When skiing first became popular, it was considered the realm of the aristocracy and celebrity film stars, and energetic sporty types who combined a love of adventure and mountaineering with the new thrill of sliding down fast.
The glamorous set spent summers in St Tropez, Capri or Monte Carlo, then met again in Alpine equals such as Megève and St Moritz, regarding the finest hotels, restaurants and shops, along with the opportunity to see and be seen, to be at least as important as the slopes.
While the cachet of resorts like these endures, nowadays skiing and snowboarding are open to a wider range of holidaymakers, from families or party animals to those who just want to ski hard. And there are also plenty of more wallet-friendly resorts catering for those on a tighter budget.
The definition of what makes a ski resort luxurious is also now more of a movable, personal, feast. Designer shops and glittery nightlife might still be important for some, others might insist on secluded privacy, Michelin-starred restaurants or access to a helipad. Or are fast lifts and five-star slope grooming paramount?
For everyone, though, it’s likely that accommodation equipped with the finest facilities and service is high on the list – in a luxury chalet with cinema and private chauffeur perhaps, or a five-star hotel with gourmet restaurants and acres of spa.
Whatever the priorities, here are 10 of the most glamorous resorts on earth, whether for celebrating a special occasion, or just because…
Unless stated otherwise, prices are per person half-board, based on two people sharing a double or twin room for seven nights, including flights and transfers.
Best for miles of immaculate slopes
The highest of Courchevel’s five villages, officially simply called Courchevel, is the prestige place to stay in this French resort in at one end of the 600km Trois Vallées ski area. Still often known by its erstwhile moniker, 1850, not only is it the main lift hub, with gondolas heading up in three different directions, it is home to huge numbers of four-star, five-star and Palace status hotels, luxury chalets and some pricey shops.
Courchevel has lots of fast gondolas and chairlifts, and 1850 suits both beginners and intermediates well. There are long easy green runs for learners to progress to, and arguably there is no better ski area than the huge Trois Vallées for those keen to clock up the miles on immaculately groomed slopes.
For gourmands, Courchevel has seven Michelin-starred restaurants and a long history of lofty food standards – family-run Chabichou, with two Michelin stars, was the first gastronomic restaurant when it opened in 1979. On the mountain, Soucoupe serves excellent grills and local specialities while Le Tremplin at the bottom of the piste suits a quieter drink and people watching. For seriously upmarket clubbing, La Grange pumps out music until 5am.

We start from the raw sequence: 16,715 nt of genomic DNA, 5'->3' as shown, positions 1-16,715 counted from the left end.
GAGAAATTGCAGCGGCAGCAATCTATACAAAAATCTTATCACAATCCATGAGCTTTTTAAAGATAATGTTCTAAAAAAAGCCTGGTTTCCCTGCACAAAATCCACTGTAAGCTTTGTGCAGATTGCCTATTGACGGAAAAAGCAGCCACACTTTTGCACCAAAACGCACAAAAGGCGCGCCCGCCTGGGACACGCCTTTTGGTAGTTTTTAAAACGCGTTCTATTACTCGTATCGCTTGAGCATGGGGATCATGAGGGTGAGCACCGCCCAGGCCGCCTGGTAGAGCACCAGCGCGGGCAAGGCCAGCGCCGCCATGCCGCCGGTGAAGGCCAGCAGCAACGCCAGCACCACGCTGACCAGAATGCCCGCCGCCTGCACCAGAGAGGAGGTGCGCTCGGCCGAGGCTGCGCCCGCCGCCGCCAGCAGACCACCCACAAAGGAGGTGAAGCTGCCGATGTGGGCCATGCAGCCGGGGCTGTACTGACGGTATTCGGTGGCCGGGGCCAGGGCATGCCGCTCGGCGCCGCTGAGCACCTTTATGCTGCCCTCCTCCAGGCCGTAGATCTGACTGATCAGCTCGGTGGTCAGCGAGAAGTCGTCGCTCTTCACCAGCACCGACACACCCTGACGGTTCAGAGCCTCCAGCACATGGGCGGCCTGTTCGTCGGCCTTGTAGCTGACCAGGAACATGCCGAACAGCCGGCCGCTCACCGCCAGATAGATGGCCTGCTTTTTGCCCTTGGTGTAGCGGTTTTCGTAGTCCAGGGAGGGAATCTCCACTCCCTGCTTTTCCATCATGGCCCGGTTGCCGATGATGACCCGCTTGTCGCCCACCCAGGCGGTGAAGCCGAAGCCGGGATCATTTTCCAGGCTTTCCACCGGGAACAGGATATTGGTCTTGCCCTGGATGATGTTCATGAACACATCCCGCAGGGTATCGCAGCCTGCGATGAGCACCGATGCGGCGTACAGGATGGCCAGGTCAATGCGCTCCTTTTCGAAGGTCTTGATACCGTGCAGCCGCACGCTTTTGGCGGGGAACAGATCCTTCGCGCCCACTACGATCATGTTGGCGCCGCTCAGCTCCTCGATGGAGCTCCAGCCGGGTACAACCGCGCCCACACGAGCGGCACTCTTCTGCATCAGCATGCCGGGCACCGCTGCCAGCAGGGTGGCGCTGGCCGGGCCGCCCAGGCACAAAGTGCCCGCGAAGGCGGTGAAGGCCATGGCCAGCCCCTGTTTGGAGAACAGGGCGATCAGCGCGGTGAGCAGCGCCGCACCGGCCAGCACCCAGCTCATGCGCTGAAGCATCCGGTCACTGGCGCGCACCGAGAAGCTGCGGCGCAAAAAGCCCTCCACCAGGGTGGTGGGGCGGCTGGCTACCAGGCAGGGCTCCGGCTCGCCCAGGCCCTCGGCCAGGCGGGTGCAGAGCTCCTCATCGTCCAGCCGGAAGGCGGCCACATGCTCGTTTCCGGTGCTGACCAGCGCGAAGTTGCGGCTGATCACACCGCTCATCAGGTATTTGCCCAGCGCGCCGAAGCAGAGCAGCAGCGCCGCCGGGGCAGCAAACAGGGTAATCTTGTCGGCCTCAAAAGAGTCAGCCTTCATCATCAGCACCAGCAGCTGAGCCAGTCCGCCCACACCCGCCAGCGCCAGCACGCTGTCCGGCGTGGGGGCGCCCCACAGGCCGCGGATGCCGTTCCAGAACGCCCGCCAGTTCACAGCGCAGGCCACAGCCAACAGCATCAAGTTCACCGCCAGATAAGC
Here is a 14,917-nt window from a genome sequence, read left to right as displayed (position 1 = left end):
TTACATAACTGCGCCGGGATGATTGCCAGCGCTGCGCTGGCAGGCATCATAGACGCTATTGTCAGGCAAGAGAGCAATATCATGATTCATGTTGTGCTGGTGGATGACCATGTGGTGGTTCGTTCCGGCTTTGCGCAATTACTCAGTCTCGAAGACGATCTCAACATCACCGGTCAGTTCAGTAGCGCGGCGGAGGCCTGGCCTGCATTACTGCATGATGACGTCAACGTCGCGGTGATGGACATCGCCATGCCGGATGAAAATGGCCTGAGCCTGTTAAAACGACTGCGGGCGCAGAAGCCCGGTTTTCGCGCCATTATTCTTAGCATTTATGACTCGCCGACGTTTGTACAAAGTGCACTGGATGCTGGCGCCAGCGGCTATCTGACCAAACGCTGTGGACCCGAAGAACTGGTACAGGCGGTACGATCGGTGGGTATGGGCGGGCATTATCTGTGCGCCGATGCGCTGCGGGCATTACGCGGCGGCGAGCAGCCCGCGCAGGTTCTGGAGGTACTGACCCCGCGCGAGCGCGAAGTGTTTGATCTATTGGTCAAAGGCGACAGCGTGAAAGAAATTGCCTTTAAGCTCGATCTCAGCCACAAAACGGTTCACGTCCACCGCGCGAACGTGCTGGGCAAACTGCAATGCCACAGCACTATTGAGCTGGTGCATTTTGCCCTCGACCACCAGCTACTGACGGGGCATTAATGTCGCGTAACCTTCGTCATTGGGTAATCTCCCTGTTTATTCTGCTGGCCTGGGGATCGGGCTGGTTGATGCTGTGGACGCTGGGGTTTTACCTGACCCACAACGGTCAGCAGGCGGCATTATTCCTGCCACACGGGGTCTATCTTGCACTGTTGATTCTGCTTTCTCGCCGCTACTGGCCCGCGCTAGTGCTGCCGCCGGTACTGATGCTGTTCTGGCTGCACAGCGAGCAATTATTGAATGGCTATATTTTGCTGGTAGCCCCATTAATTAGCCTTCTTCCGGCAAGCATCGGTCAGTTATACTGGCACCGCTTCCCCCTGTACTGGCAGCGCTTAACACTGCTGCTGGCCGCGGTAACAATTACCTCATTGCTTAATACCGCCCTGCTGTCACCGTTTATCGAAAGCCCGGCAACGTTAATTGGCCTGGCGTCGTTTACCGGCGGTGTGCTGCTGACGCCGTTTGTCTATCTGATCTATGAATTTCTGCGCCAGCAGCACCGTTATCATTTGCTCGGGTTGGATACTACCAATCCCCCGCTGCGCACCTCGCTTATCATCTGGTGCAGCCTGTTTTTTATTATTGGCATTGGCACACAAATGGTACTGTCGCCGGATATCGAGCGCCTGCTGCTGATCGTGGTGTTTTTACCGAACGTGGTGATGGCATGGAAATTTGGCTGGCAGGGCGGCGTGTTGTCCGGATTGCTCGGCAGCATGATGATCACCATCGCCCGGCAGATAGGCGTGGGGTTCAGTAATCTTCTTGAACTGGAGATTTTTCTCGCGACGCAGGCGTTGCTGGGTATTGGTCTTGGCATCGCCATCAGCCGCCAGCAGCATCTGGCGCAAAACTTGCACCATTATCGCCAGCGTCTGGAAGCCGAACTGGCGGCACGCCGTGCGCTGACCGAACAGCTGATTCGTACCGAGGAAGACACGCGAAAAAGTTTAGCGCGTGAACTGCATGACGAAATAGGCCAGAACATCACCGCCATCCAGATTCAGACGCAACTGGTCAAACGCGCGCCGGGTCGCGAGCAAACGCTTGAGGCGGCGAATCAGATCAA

Where to stay
Five-star Barrière Les Neiges is decorated in luxurious mountain chalet style and has two restaurants serving Argentinian or classic French cuisine. The ski room is particularly deluxe. From £3,430 with Oxford Ski.
Best for seeing and being seen
Cortina d’Ampezzo, Italy
Italy’s chicest destination is an ancient mountain town in the Dolomite mountains surrounded by soaring cathedrals of sandstone. In Cortina, the business of skiing and snowboarding plays second fiddle to the social sport of seeing and being seen outside and inside the elegant boutiques and antique shops lining the pedestrianised main street, Corso Italia.
The centre of the village is dominated by a green and white bell tower and a glittering confection of grand 19th-century mansions. Encroaching twilight is the signal for Cortina to come out and play – a colony of voluminous fur coats and designer ski wear gathers noisily in the Piazza Venezia at the start of the evening passeggiata. Then, much later, the party atmosphere is transferred to intimate wine bars, expensive restaurants, and a smattering of softly-lit nightclubs.
Cortina’s 85km of groomed slopes, 95 per cent covered by snowmaking, are divided into three separate areas, Faloria-Cristallo, Tofana and Lagazuoi-Cinque Torri, connected by free bus. They best suit intermediates and experts – most pistes are graded blue or red, and there is a handful of tricky black runs, plus off-piste opportunities. While in recent decades there’s been a lack of investment, the prospect of the 2021 World Championships is bringing upgraded hotels, slopes and lifts.
Where to stay
The four-star Hotel Ancora, with its traditional wooden balconies and painted frescoes, has been in the same family for four generations, and has a superb location overlooking Corso Italia. It serves some of the finest cuisine in town and rooms are tastefully decorated. From £1,295 with Ski Solutions.
Best for après-loving experts
Some Swiss resorts may match Verbier for luxurious chalets and hotels and vibrant après, but none quite have its cool cachet – and that’s largely because none can rival its challenging high-altitude terrain. Anyone who can handle Verbier’s itinerary routes, never mind the couloirs, can consider themselves pretty darn good.
Along with black runs and unmarked off-piste runs to explore with a mountain guide, the itineraries (which, though loosely marked, are not formally controlled or patrolled) are where many experts spend their time. From the top of the ski area, Mont Fort at 3,330m, there is only one black run and serious off-piste to be tackled with a guide – but everyone should ride to the top for the views.